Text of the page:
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    Hello! I have been wading through even questions in Review Exercise 1 of the FP1 book for the last 4/5 hours. I'm in a jiffy over question 62 part b).

    The first part asks me to show that an equation of the normal to the parabola  y^2 = 4ax at  P(at^2, 2at) is  y + xt = 2at + at^3.
    I found the gradient of the parabola at that point and then found its negative reciprocal to find the normal's gradient. Since I know the gradient of the line and that it passes through P, which is given, I find the formula of the normal.

    Part b) states "The normal to the parabola at P meets the parabola again at Q. Find, in terms of t, the coordinates of Q."
    I would have thought that you simply equate the formulas of the parabola
    and the normal after changing the parabola's equation into y=... format and then just rearrange to get x on its own but it's just not working out in my calculations. I tried doing the opposite and looking to get y on its own but I didn't get the right answer.

    The answer is meant to be ( a((t^2 + 2)/2)^2 , -2a((t^2 + 2)/2) ) <-- Sorry about that but LaTeX went loco

    Any ideas on what I'm doing wrong? My head is steaming from work and I'm paranoid about missing something very simple. I would try to post my workings but it's an absolute mess of brackets and squares in places.
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    (Original post by reluE)
    Hello! I have been wading through even questions in Review Exercise 1 of the FP1 book for the last 4/5 hours. I'm in a jiffy over question 62 part b).

    The first part asks me to show that an equation of the normal to the parabola  y^2 = 4ax at  P(at^2, 2at) is  y + xt = 2at + at^3.
    I found the gradient of the parabola at that point and then found its negative reciprocal to find the normal's gradient. Since I know the gradient of the line and that it passes through P, which is given, I find the formula of the normal.

    Part b) states "The normal to the parabola at P meets the parabola again at Q. Find, in terms of t, the coordinates of Q."
    I would have thought that you simply equate the formulas of the parabola
    and the normal after changing the parabola's equation into y=... format and then just rearrange to get x on its own but it's just not working out in my calculations. I tried doing the opposite and looking to get y on its own but I didn't get the right answer.

    The answer is meant to be ( a((t^2 + 2)/2)^2 , -2a((t^2 + 2)/2) ) <-- Sorry about that but LaTeX went loco

    Any ideas on what I'm doing wrong? My head is steaming from work and I'm paranoid about missing something very simple. I would try to post my workings but it's an absolute mess of brackets and squares in places.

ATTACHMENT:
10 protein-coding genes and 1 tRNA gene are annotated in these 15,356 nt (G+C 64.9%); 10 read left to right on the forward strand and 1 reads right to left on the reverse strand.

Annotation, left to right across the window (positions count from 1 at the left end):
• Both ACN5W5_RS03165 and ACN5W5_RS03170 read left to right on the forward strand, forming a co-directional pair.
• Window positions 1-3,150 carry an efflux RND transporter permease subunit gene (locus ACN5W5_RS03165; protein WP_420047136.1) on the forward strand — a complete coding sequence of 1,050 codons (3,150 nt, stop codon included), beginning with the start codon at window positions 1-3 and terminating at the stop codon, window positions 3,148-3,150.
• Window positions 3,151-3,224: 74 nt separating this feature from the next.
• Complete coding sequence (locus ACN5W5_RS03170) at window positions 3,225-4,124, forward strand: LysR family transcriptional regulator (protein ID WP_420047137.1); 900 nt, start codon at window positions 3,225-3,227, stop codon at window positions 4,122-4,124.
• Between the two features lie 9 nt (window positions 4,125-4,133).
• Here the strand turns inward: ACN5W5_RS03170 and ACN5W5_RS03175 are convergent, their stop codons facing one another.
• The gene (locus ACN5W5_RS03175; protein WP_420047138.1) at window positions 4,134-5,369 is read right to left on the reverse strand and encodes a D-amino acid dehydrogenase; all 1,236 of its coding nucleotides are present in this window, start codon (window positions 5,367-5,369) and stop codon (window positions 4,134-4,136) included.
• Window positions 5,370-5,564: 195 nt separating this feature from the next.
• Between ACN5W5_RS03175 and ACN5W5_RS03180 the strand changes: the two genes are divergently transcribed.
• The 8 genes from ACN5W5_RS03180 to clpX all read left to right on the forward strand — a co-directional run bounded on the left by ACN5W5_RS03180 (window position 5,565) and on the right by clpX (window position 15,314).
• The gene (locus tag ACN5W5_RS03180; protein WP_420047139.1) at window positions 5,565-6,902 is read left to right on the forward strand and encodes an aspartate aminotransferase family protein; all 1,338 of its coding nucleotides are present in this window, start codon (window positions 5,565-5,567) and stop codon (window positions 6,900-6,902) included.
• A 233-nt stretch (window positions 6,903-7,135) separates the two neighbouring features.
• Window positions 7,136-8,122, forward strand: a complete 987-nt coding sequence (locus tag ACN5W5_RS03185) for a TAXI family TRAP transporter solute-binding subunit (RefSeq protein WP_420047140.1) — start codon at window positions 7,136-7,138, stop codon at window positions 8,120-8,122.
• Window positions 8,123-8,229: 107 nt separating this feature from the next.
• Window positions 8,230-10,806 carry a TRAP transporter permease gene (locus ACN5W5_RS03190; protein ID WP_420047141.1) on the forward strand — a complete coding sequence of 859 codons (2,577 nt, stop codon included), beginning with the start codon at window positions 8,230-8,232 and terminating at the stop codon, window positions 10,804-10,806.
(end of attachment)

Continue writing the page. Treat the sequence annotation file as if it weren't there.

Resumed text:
You've picked the harder way round, I think, in rearranging the parabola's equation; if you do that, you have to worry about the plus-or-minus right from the beginning. Since the line is really easy to get into y=(something), because you can just subtract xt from both sides, it's much simpler to substitute into the parabola's formula. You end up with a quadratic in x (with some t's floating around, but no y's because you've substituted them away) which you can solve. Remember that you already know one of the solutions (at^2) so that gives you one factor straight away, and it's easy to factorise a product of two factors if you know one of the factors
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    y^2=4ax
    y+xt=2at+at^3

    \rightarrow y^2=4a(2a+at^2-y/t)

    \rightarrow y^2+4ay/t -8a^2+4a^2t^2=0

    Not, we know at this point that y=2at must be a solution, so you can factorise for the other y coordinate. Then of course substitute it back in for the x coordinate.
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    (Original post by reluE)
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    What'd I'd do is take the equation of the normal.

    Then let q be the parameter for the points where the normal intersects the parabola.

    We know the x,y co-ordinates of a point on the parabola in terms of the parameter q.

    So substitute those into the equation of the normal.

    You will get two possible values of q. One corresponding to your original point (q=t - knowing this can be useful in solving the equation), and one to the new point.
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    Like buses, none for ages, and then three come at once!
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    Ok thanks everyone, the problem was in expressing my equation in a form where factorising becomes possible.
 
 
 
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